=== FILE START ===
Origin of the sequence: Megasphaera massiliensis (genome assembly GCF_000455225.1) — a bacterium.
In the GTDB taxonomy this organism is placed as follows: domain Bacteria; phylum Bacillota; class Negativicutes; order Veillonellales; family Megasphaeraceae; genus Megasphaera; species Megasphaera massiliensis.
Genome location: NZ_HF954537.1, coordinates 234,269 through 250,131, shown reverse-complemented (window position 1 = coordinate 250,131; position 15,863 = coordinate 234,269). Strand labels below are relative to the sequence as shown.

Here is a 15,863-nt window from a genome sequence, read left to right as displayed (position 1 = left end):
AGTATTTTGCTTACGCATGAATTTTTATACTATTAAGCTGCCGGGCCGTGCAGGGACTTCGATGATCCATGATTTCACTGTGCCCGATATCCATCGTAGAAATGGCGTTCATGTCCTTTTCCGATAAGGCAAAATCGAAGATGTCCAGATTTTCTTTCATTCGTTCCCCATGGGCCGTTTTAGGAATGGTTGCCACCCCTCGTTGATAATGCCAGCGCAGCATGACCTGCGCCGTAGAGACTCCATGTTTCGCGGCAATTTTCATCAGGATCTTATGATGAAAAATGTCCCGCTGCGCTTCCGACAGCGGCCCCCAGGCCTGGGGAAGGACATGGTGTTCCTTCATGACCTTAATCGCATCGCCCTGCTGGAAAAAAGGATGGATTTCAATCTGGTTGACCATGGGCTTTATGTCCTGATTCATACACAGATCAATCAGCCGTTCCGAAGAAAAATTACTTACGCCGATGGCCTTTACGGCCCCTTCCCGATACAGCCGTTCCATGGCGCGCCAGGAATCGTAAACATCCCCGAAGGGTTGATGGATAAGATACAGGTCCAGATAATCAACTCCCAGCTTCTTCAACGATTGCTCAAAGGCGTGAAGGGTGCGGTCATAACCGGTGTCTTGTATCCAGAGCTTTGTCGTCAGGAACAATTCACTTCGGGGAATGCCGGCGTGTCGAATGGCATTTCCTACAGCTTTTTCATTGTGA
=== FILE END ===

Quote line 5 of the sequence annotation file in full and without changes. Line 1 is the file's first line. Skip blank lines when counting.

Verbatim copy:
AGTATTTTGCTTACGCATGAATTTTTATACTATTAAGCTGCCGGGCCGTGCAGGGACTTCGATGATCCATGATTTCACTGTGCCCGATATCCATCGTAGAAATGGCGTTCATGTCCTTTTCCGATAAGGCAAAATCGAAGATGTCCAGATTTTCTTTCATTCGTTCCCCATGGGCCGTTTTAGGAATGGTTGCCACCCCTCGTTGATAATGCCAGCGCAGCATGACCTGCGCCGTAGAGACTCCATGTTTCGCGGCAATTTTCATCAGGATCTTATGATGAAAAATGTCCCGCTGCGCTTCCGACAGCGGCCCCCAGGCCTGGGGAAGGACATGGTGTTCCTTCATGACCTTAATCGCATCGCCCTGCTGGAAAAAAGGATGGATTTCAATCTGGTTGACCATGGGCTTTATGTCCTGATTCATACACAGATCAATCAGCCGTTCCGAAGAAAAATTACTTACGCCGATGGCCTTTACGGCCCCTTCCCGATACAGCCGTTCCATGGCGCGCCAGGAATCGTAAACATCCCCGAAGGGTTGATGGATAAGATACAGGTCCAGATAATCAACTCCCAGCTTCTTCAACGATTGCTCAAAGGCGTGAAGGGTGCGGTCATAACCGGTGTCTTGTATCCAGAGCTTTGTCGTCAGGAACAATTCACTTCGGGGAATGCCGGCGTGTCGAATGGCATTTCCTACAGCTTTTTCATTGTGA